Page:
I made a test version first out of rayon challis and got a pretty great fit just following the sizing chart and grading from one size at the bust to two sizes larger at the hips as I usually do. I didn’t cut either version on the bias because I was being stingy with my fabric. They still worked great, but I bet doing this on the bias as intended would be REALLY great. I took a little out of the center front on the black version for a closer fit, but I will probably add a little of that back on future versions. This one is just the tiniest bit snug, but since the fabric has lycra it’s no problem.

My rouleau loop straps were the biggest pain in the butt to make. I think I made three versions before one worked. In one version I threaded a piece of yarn through the fabric tube, but that was a mistake. It was too stiff to curve nicely around the neckline.

Black strappy tank - 20180206_124300

The Pinterest version also only had one strap going over the shoulder, but I wanted two. That caused lots of extra frustration because there were extra pieces vying for space in corner of the neckline (where the straps are sewn between the facing and outer fabric). It was really tough to get things positioned correctly there. I understand now why the original tank is designed the way it is.

Now that frustration has passed, I’m very happy with my tank. I think it’s not a bad copy of the original inspiration garment, and it’s fun to wear. My only regrets are 1) doesn’t really work with a bra, 2) I’ve become self conscious that others might think it looks like lingerie. I tried it with a cardigan for work, but I don’t think I’ll do that anymore.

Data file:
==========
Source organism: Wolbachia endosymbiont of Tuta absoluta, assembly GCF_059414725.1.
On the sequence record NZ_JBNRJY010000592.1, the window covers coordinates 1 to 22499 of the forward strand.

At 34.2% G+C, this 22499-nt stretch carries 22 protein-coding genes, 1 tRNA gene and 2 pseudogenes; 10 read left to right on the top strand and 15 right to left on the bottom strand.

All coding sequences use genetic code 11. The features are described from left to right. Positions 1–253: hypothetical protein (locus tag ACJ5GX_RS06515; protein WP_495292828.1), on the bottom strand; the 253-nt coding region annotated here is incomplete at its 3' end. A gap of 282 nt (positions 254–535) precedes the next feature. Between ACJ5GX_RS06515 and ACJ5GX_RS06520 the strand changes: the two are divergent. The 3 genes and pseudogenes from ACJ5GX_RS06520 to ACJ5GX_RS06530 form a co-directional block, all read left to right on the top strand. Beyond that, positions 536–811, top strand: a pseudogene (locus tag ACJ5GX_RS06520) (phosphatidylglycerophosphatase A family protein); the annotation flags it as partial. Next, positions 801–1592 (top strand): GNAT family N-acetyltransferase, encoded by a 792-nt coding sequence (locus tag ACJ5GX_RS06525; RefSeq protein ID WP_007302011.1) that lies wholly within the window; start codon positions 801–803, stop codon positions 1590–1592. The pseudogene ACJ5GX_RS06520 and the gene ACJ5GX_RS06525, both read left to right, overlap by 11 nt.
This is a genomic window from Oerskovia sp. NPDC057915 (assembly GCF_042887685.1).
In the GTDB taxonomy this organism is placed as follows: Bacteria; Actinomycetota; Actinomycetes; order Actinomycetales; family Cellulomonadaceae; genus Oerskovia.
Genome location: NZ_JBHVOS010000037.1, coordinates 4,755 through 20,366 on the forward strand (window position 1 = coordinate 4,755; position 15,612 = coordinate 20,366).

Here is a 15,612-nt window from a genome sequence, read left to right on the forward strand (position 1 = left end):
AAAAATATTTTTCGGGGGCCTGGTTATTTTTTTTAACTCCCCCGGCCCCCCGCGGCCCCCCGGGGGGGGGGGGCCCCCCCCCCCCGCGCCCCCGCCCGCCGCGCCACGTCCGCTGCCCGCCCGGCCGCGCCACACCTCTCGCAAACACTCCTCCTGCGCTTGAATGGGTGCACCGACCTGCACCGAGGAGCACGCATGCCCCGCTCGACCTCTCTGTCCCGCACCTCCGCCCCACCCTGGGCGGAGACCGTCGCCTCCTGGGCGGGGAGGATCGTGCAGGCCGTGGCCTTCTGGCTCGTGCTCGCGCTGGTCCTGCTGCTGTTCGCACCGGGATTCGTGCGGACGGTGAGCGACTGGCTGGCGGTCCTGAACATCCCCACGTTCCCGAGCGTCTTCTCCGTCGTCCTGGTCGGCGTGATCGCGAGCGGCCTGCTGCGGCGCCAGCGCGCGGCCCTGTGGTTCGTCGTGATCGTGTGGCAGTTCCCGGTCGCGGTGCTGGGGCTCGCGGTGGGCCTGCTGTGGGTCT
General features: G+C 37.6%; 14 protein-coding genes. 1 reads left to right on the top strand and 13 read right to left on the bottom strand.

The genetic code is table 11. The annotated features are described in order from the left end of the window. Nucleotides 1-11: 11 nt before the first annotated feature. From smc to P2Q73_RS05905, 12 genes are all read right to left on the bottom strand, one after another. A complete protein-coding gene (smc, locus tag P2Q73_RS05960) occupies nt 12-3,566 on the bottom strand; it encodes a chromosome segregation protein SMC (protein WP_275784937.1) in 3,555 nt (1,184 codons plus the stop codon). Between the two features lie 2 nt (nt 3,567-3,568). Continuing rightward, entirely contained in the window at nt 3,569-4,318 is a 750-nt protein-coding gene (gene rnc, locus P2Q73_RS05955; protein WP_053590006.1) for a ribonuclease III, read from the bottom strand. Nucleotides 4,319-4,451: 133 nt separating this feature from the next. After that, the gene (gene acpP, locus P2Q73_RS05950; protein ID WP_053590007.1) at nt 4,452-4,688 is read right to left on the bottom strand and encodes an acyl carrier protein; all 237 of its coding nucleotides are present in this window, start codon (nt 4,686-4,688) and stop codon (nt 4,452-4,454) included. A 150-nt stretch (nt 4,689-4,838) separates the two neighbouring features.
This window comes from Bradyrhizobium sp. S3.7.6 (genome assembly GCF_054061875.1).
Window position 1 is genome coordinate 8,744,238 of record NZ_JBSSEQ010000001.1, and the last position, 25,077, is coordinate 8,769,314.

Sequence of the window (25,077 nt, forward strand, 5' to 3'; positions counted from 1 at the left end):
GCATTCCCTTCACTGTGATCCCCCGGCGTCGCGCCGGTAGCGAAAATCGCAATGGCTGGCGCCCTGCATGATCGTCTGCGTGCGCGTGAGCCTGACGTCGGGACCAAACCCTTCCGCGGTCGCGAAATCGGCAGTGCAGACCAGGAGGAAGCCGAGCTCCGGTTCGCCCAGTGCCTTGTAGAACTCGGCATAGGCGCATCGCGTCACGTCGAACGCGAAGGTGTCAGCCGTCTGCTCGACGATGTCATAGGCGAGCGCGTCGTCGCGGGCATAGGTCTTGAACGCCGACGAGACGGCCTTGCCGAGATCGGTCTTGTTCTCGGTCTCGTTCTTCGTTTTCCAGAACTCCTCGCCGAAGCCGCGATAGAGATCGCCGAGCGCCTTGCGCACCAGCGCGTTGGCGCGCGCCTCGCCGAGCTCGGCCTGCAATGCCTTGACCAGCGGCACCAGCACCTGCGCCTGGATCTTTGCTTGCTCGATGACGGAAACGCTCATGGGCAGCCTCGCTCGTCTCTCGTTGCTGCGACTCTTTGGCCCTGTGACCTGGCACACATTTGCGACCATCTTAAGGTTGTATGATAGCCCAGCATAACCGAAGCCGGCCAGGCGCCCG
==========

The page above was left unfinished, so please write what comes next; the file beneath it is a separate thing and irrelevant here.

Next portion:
Black strappy tank - 20180206_124103
my tank

So guys, go give the Bailen some love. It’s not going to even cost you anything! It’s also really made me want to try other Pauline Alice patterns, which I think is the point of these freebies. And if you’re interested in hearing about some other wallflower patterns, you should check out the Pity Review Sew Along on Pattern Review. People are seeking out patterns that haven’t been reviewed yet and giving them their moment in the spotlight. I think it’s a fabulous concept. Remember, just because everyone and their mom hasn’t already tried out that pattern you’re looking at doesn’t mean it’s not worth your time. You might be on to something good.

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8 comments

  1. It’s a Lovely Tank / Cami / Top. I think you’re analysis Ogden Vs Bailen is spot on! Great job with your scrappy traps btw. Much nicer than Pinterest

    Like

  2. Bailen has been in my to try list forever. I’ll now give it a try. And no, I didn’t understand why it didn’t take off either. May be the lack of marketing for Bailen.

    The ogden really has a nice neckline and neckline finish. I didnt buy it (wouldn’t buy a simple camisole pattern as I have a couple from Burda that I can just change the neckline) but I have observed that pattern on multiple bodies and it looks darn great on everybody.

    But yes, I will try the Bailen as I want to see how well Pauline Alice patterns are made.

    Like

  3. You’re so awesome at sewing AND at spreading the love! ❤️ Love the creativity and technique, as well as the thriftiness and community-building.

    Like